This point was made absolutely clearer by Coplan in talking about African American Gospel/Spiritual Music wherein he wrote:

"They speak to the world in a language evolved from and by Africa in a foreign environment ... They made the world understanding things they stood for. [i.e.], They did not want to be Europeanized Africans, but civilized [and be 'human-civilizing' Africans]."

It is for us to take away from this piece that we are still able, as an African people, globally, to regard ourselves as civilized and civilizing the world to our own ways and means. This is what I meant by talking about adding to the contemporary social milieu, this time, giving the human race a civilized and civilizing face and realities. We are going to have to work hard to play our music to the world in our Mother tongue for the world to listen to and appreciate.

The present zeitgeist in our country and the World did not start when Facebook was initiated. These have been there and come in different forms every cycle for centuries. Many of us either do not know about this particular history of the effects and affects of music on the people of Mzantsi. Many do not really know why we dig Jazz as we do here in South Africa. We are also not cognizant of our history as it relates to how and why we were influenced by Jazz and African music.

Many of us do not even understand the stated fact above that there is African South African Sounds, and these are in the same riffs as those of African Americans. When I say we are the same, I really mean that. If Africans think that we are inferior to our African Brothers elsewhere, and those Overseas think that they are different from Africans in Africa, this is what needs to be talked about and clearly sorted out-By Africans in South Africa, Africa and the Diaspora.

The Blood that ties us to each other is much thicker and more stronger than the chasm of the Oceans breadth and depth along with the Continental distances that separates us.

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5 years ago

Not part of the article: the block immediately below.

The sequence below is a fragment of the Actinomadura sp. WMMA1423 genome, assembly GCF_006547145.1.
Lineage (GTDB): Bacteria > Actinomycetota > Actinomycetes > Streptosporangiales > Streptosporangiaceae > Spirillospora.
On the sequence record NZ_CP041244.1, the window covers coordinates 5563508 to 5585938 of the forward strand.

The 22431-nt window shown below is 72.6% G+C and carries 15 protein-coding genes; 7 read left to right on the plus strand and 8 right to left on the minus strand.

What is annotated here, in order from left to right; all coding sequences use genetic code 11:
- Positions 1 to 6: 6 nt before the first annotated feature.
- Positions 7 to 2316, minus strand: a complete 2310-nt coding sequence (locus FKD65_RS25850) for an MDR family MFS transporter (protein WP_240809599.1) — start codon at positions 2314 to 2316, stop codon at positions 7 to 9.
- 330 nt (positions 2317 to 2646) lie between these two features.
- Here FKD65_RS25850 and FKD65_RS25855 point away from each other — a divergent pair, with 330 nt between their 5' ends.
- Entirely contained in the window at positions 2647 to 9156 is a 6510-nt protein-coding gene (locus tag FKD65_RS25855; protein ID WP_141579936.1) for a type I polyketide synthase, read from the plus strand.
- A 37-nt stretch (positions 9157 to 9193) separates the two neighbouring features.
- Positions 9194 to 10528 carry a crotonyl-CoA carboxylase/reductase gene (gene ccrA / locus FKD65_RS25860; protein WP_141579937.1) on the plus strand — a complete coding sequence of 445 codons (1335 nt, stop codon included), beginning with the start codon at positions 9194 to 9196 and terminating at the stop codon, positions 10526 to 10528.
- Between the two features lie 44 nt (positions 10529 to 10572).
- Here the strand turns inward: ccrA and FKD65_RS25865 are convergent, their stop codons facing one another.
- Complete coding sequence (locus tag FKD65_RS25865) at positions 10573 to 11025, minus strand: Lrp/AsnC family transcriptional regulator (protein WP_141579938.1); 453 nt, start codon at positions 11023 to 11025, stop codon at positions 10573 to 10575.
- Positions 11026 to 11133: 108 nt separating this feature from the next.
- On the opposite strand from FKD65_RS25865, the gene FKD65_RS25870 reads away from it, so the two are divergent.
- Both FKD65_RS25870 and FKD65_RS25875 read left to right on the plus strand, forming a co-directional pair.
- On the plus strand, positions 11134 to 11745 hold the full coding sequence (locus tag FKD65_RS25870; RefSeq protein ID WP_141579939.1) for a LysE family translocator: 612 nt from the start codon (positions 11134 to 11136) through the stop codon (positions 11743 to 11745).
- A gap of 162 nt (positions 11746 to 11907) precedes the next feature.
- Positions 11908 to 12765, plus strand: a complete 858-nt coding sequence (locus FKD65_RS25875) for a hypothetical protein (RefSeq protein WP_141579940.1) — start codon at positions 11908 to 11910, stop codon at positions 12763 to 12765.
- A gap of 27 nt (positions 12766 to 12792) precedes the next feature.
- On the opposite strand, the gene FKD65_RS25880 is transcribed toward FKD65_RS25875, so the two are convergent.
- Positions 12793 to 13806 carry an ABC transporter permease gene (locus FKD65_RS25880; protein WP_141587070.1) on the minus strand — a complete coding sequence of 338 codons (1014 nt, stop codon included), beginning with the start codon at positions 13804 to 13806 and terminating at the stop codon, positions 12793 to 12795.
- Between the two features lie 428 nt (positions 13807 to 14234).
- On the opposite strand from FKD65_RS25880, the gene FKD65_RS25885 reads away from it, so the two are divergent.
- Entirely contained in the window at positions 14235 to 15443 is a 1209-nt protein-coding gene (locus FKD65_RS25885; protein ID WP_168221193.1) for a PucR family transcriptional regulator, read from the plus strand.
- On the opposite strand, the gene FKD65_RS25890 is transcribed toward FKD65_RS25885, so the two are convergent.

MartieCoetser: I think, in all fairness, you ought to read the whole Hub, closely, first, and then go back to your comments and my comments.

In so doing, you will come out with a much better perspective. At this juncture, given what has been written in so many ways and styles in this Hub above, my primary concern was African people of Mzantsi, and I am qualified to write anything I find to be positive about the,African people here in south Africa, and I also use my right, as one of the Africans people to chastise and call out those of us in our midst who are still drawing us backward-Meaning African People.
I take my work and researches seriously, and work on them very hard to reach a proper and better form.

I do not write articles simply for the joy of putting together sentences and photos/music, just so that I have a feel-good feeling that I have written something. I write with many references that I cite and my own experience as an African of south Africa.
My African people educated me, my grandma was my primary informant and life teacher(Schooling, too).
When I write our history as an African person, I utilize history and many disciplines to cohere and present a serious read on African history of Africans in South Africa. I am not blaming anyone here, I am stating historical facts and truths. These are aids in assisting the African readers to make the necessary connection in order to adjust their present reality for a better and informed future.
It is precisely forgetting and not tabulating the correct and true history that we are going to repeat the same mistakes, not when we teach our people about it(the Colonial Past).
I will not delete your comments, and you note well that you did not read this whole article.

If you want to criticize Any African King, you are welcome, that is the truth and historical lesson is important to me and our people. You can write such Hubs if you want, but on this one, I am specifically talking to and addressing/calling upon the Consciousness of our African people to begin to work on ourselves first.

That is right and moral.